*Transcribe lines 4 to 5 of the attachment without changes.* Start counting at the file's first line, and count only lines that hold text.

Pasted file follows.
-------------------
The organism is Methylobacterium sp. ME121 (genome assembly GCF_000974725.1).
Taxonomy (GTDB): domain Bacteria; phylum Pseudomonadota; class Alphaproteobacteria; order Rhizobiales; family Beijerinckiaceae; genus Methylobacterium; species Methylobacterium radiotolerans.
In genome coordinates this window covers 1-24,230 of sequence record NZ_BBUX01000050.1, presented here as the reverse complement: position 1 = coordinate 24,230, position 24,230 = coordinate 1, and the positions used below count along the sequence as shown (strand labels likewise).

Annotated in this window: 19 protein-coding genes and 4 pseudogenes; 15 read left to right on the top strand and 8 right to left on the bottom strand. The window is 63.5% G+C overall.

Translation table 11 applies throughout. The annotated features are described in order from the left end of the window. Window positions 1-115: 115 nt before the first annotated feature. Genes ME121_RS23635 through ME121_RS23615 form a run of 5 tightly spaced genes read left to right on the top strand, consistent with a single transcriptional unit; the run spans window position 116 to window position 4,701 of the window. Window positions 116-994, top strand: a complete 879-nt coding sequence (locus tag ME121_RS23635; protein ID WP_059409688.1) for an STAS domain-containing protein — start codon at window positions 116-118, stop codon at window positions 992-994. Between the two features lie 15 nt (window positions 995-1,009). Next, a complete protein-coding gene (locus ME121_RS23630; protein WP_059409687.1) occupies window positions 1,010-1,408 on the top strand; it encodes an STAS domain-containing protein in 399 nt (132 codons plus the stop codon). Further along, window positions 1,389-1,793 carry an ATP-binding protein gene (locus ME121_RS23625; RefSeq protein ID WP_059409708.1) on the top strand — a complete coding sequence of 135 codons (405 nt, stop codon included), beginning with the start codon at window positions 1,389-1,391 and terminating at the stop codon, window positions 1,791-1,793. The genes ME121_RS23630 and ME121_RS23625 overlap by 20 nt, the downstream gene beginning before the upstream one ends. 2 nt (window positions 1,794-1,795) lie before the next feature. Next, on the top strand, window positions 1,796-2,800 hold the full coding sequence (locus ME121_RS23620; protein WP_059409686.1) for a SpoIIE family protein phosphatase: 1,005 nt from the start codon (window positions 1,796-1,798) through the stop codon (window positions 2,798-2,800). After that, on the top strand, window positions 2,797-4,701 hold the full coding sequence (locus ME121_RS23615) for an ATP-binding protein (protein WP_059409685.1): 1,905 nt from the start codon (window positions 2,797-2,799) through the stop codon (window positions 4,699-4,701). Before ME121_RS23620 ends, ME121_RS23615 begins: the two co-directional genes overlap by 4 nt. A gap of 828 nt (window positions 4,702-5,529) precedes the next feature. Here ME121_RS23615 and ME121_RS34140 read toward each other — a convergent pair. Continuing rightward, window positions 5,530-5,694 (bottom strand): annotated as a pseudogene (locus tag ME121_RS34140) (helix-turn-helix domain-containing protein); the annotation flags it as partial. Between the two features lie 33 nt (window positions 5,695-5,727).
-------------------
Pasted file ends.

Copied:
Annotated in this window: 19 protein-coding genes and 4 pseudogenes; 15 read left to right on the top strand and 8 right to left on the bottom strand. The window is 63.5% G+C overall.

Translation table 11 applies throughout. The annotated features are described in order from the left end of the window. Window positions 1-115: 115 nt before the first annotated feature. Genes ME121_RS23635 through ME121_RS23615 form a run of 5 tightly spaced genes read left to right on the top strand, consistent with a single transcriptional unit; the run spans window position 116 to window position 4,701 of the window. Window positions 116-994, top strand: a complete 879-nt coding sequence (locus tag ME121_RS23635; protein ID WP_059409688.1) for an STAS domain-containing protein — start codon at window positions 116-118, stop codon at window positions 992-994. Between the two features lie 15 nt (window positions 995-1,009). Next, a complete protein-coding gene (locus ME121_RS23630; protein WP_059409687.1) occupies window positions 1,010-1,408 on the top strand; it encodes an STAS domain-containing protein in 399 nt (132 codons plus the stop codon). Further along, window positions 1,389-1,793 carry an ATP-binding protein gene (locus ME121_RS23625; RefSeq protein ID WP_059409708.1) on the top strand — a complete coding sequence of 135 codons (405 nt, stop codon included), beginning with the start codon at window positions 1,389-1,391 and terminating at the stop codon, window positions 1,791-1,793. The genes ME121_RS23630 and ME121_RS23625 overlap by 20 nt, the downstream gene beginning before the upstream one ends. 2 nt (window positions 1,794-1,795) lie before the next feature. Next, on the top strand, window positions 1,796-2,800 hold the full coding sequence (locus ME121_RS23620; protein WP_059409686.1) for a SpoIIE family protein phosphatase: 1,005 nt from the start codon (window positions 1,796-1,798) through the stop codon (window positions 2,798-2,800). After that, on the top strand, window positions 2,797-4,701 hold the full coding sequence (locus ME121_RS23615) for an ATP-binding protein (protein WP_059409685.1): 1,905 nt from the start codon (window positions 2,797-2,799) through the stop codon (window positions 4,699-4,701). Before ME121_RS23620 ends, ME121_RS23615 begins: the two co-directional genes overlap by 4 nt. A gap of 828 nt (window positions 4,702-5,529) precedes the next feature. Here ME121_RS23615 and ME121_RS34140 read toward each other — a convergent pair. Continuing rightward, window positions 5,530-5,694 (bottom strand): annotated as a pseudogene (locus tag ME121_RS34140) (helix-turn-helix domain-containing protein); the annotation flags it as partial. Between the two features lie 33 nt (window positions 5,695-5,727).